Marvell fails to void $1.17 billion U.S. verdict, chipmaker may owe more
By Jonathan Stempel
(Reuters) - Marvell Technology Group Ltd failed to overturn a $1.17 billion jury verdict for infringing two hard disk drive patents held by Carnegie Mellon University, and a federal judge said the amount may grow because the infringement was willful.
U.S. District Judge Nora Barry Fischer in Pittsburgh, where Carnegie Mellon is based, denied Marvell's requests for a new trial or a reduction in damages, and by finding willful infringement subjected the chipmaker to possible triple damages. She said she would issue a decision on damages later.
Fischer faulted Marvell's "all or nothing" strategy of not offering evidence about its business or pricing strategies that could have led to lower damages, despite having for a decade produced technology it knew might been covered by the patents.
"While the court acknowledges this award is large, the facts show that the infringement was long and sustained," Fischer wrote in a 126-page decision. "CMU has shown by clear and convincing evidence that Marvell acted in disregard of an objectively high likelihood that its actions constituted infringement of a valid patent."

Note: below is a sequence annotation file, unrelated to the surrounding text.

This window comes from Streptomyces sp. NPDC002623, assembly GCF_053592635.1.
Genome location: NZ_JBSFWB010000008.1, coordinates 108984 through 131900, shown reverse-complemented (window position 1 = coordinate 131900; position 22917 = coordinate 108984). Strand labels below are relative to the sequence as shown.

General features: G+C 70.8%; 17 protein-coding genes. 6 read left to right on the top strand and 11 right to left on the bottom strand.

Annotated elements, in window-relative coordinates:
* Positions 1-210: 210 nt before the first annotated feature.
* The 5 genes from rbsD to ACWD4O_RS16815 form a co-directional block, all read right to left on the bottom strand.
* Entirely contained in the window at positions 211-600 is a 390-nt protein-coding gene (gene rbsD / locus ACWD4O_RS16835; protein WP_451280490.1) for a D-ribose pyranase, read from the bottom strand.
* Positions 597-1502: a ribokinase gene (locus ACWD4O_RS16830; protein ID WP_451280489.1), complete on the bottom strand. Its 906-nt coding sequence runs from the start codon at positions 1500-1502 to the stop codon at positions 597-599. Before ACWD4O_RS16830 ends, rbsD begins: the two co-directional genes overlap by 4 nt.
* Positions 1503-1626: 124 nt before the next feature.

She added that "while Marvell may believe the court's purportedly flawed legal analysis precipitated its defeat, it is the undersigned's impression as a judge and former trial lawyer that Marvell's bad facts and even worse litigation strategy was fatal to its cause."
A jury in Pittsburgh awarded the damages in December. The initial award is the third-largest in U.S. patent litigation since 1995, PricewaterhouseCoopers said in a June study.
Marvell shares were down 2.5 percent at $12.14 on Monday afternoon on the Nasdaq.
A Marvell spokesman said the decision "is not a real surprise," and that the Hamilton, Bermuda-based company will appeal to the U.S. Court of Appeals for the Federal Circuit. Continued...